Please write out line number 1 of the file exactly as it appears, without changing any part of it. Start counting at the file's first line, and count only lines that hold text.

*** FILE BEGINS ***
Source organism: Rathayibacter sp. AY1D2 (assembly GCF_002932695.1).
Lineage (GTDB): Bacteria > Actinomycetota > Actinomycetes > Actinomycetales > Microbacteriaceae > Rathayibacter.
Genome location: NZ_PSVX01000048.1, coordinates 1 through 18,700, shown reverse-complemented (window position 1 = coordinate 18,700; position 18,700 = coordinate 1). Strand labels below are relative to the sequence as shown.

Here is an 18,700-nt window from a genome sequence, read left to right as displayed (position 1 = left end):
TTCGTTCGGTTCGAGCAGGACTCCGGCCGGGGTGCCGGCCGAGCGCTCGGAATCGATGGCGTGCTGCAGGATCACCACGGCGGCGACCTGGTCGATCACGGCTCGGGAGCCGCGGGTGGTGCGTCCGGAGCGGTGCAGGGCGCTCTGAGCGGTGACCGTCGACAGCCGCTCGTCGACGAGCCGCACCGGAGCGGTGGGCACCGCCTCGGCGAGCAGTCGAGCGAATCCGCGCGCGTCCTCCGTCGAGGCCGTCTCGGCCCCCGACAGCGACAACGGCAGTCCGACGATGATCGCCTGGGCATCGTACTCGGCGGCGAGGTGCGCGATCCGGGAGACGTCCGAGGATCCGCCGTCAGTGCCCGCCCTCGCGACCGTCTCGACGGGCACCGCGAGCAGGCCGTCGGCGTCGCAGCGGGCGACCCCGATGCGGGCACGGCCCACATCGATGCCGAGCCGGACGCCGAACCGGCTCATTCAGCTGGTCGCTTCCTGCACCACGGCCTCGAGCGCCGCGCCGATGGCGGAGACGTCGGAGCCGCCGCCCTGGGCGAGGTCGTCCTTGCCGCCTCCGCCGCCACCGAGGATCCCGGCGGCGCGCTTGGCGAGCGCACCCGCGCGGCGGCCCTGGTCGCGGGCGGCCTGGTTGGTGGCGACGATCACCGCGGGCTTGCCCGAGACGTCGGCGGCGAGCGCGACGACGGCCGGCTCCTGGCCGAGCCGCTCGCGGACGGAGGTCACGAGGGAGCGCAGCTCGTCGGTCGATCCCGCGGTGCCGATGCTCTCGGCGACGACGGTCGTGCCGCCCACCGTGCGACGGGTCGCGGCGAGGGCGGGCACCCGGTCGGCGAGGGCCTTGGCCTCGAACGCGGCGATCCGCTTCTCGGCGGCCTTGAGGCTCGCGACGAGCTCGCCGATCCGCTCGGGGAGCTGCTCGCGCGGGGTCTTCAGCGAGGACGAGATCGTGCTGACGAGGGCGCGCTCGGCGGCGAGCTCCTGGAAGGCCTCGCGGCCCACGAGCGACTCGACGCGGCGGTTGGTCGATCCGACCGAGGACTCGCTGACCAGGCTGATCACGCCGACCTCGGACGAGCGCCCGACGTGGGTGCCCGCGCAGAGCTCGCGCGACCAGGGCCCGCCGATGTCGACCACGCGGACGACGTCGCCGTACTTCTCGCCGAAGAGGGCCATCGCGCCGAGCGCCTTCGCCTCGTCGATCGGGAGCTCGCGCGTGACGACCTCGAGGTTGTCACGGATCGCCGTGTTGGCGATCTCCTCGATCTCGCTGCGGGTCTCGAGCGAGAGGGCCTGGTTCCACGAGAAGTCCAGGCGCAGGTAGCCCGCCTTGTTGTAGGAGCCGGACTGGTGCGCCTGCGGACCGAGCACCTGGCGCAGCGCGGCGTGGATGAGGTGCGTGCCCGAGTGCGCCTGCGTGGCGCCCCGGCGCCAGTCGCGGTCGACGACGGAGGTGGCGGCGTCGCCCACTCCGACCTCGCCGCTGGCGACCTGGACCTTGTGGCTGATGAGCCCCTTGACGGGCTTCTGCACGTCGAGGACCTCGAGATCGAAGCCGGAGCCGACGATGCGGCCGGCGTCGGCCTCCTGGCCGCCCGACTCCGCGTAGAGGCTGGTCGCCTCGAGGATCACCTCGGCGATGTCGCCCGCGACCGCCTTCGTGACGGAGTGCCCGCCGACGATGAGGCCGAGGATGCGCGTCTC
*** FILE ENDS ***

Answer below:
Source organism: Rathayibacter sp. AY1D2 (assembly GCF_002932695.1).